canonical transformation equivalent to the structure of the ground state wave function.
The first step is to make a transition into the momentum space using standard introduction of
creation and annihilation operators (b operators) acting in the momentum space, i.e. Eq.2.
   
 
  
The new canonical transformation has to combine creation and annihilation operators for
electrons with opposite spins but the same momentum by defining new creation and
annihilation operators (c operators); the assumed property of the new operators is that when
an annihilation c operator acts on the ground state vector of the system the result is zero.
This transformation, which is an equivalent of a well-known Bogoliubov5 canonical
transformation, is described by Eq.3.
   
     
  . (3)
Note, that in Eq. 3 both b-operators and c-operators related to the same momentum p.
From this place forward, the calculations become routine, since this approach has been known
for decades and is described in numerous publications, including textbooks6.
In short, when Hamiltonian (1) is written in terms of c operators, terms with the structure of
ccn (and H.C.) are exactly eliminated by setting a specific condition on the variables up and wp
(via an equation also involving excitation density npn); all other terms which are nonlinear in
terms of excitation density npn are neglected due to an assumption that at low temperatures
excitation density npn is almost zero. Then the Hamiltonian takes a form of the one describing
the system of noninteracting “particles”, i.e. quasiparticles with a certain excitation energy
p). In particular, if
p = 0 ) = 0, the excitation energy spectrum has no energy gap,
but otherwise the gap exists. If in addition to the existence of the energy gap the anomalous
correlation functions for electrons are also not equal to zero, that is a strong indication of the
existence of the superconductive phase.
For the model above for the expiation energy spectrum,
p) calculations lead to Eq.4.
  
Calculation also shows that
 
 is equal to the density of electrons
(not quasiparticles) in the momentum space. Considering the simplest possible scenario, as the
zeroth correction to the properties of the system, we can assume that all electrons (which are
non-interacting in this model) occupy all momentum space below a certain momentum, pF, so
for |p| > pF,
 , and for |p| < pF,
  (i.e. a standard step-function).
In that case, one finds that pF =
ne/2 (ne = Ne/(2N) is the electron density in a real space), and
the energy spectrum (4) becomes 
 
, with 
;   
   
. In this model, at the half filling when ne = 1,  , hence there is no gap. For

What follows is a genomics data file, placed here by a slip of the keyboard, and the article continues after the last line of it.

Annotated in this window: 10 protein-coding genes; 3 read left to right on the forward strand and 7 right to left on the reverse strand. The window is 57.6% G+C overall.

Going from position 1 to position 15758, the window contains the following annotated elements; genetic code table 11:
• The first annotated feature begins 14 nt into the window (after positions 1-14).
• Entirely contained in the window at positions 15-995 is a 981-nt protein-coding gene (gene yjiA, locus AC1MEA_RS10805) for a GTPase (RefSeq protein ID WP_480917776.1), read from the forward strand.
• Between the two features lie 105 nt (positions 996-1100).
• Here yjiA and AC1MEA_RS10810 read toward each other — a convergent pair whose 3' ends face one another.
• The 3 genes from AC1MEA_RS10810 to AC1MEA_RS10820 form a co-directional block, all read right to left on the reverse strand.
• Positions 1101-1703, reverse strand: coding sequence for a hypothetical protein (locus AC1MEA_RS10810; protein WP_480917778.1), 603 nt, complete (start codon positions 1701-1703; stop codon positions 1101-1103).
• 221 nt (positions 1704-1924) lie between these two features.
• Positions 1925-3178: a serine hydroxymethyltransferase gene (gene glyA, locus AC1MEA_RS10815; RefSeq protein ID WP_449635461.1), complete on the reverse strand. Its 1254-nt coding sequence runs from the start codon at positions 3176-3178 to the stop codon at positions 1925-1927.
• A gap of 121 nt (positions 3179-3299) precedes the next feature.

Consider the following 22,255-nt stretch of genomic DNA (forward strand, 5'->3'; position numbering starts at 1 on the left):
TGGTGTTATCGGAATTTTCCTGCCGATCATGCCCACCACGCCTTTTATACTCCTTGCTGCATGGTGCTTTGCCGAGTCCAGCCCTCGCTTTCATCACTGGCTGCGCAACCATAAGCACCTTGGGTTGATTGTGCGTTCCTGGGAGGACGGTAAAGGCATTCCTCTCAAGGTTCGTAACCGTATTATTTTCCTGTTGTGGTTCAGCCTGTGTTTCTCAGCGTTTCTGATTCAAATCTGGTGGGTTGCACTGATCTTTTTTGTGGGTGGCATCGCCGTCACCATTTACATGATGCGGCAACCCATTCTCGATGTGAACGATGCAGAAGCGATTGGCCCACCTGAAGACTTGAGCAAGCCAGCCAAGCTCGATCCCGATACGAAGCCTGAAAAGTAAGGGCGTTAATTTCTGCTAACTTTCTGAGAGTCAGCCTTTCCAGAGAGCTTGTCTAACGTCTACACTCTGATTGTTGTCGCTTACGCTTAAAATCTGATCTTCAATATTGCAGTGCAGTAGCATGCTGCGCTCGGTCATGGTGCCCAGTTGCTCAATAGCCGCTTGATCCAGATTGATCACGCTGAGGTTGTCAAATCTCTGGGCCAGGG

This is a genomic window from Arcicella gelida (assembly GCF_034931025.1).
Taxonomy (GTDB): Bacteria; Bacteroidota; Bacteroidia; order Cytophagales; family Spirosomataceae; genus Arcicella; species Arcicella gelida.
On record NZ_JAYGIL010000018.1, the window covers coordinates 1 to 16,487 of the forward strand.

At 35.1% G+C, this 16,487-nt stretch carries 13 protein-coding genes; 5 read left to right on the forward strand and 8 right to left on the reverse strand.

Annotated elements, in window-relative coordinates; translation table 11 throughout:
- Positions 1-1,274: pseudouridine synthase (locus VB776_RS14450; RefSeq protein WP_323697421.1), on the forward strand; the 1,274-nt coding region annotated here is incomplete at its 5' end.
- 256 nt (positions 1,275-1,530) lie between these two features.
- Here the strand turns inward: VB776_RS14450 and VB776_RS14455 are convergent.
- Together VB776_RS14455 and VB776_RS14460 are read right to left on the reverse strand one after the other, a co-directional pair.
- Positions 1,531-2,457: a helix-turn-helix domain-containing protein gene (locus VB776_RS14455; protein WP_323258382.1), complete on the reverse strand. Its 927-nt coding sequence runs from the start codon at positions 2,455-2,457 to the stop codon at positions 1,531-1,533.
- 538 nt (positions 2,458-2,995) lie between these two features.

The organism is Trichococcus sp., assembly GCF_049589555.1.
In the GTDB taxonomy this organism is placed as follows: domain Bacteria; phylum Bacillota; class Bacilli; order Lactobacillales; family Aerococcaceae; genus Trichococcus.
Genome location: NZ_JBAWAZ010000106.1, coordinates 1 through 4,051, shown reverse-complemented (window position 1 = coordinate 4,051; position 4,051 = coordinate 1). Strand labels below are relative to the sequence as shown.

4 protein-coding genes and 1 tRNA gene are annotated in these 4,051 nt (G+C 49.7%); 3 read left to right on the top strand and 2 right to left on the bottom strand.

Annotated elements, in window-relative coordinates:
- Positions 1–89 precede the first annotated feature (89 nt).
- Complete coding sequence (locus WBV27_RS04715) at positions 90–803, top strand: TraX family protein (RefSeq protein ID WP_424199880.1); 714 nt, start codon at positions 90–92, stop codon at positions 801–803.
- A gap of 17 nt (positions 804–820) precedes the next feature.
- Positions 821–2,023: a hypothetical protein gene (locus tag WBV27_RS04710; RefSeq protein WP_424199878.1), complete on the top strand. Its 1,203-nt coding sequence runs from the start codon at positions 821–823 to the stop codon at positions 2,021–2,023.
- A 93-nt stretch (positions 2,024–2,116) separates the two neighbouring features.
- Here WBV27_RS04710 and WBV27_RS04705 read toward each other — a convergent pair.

small values of doping x = ne 1 we obtain an approximation, 
, which means that
doping in any directions should lead to development on the gap in the energy spectrum.
If we calculate anomalous correlation function   
=, condition
  makes it to be equal to zero.
However, it is naturally to expect that the actual electron distribution is not described by a
simple step-function; for example, due to electron interactions the distribution will be spread
above and below momentum pF. In that case in addition to the gap in the excitation energy
spectrum the system also will have non-vanishing anomalous correlation functions. This
understanding asserts the feasibility of the model as one of the prospective models for studying
the properties of HTSC.
If this picture is correct, experiments with cold atoms will not be able to demonstrate HTSC. The
search should be directed to explain what properties of HTSC make “pair-bonding” and “pair”
tunneling in those materials different from other doped antiferromagnetics.
A two-fluid phenomenological model is based on the use of two densities: the normal one
should be “standard” electron density described by a Fermi-liquid (and exhibits the same
properties in superconductors of all types). But the “super-fluid” electron component should
differ depending on the type of a super conductor: in a BCS-type superconductor the peak
value of the distribution for the momentum of bonded electron pairs is ZERO; but according to
the proposed model, in HTSC this value should not be equal zero. One might expect that
experiments with mechanically moving HTSC will demonstrate that the pairs of bonded
electrons have non-zero linear momentum.
1 J.G. Bednorz and K.A. Muller, Z. Physik B 64, 189 (1986).
2 P.W. Anderson, The theory of superconductivity in the high-Tc cuprates (Princeton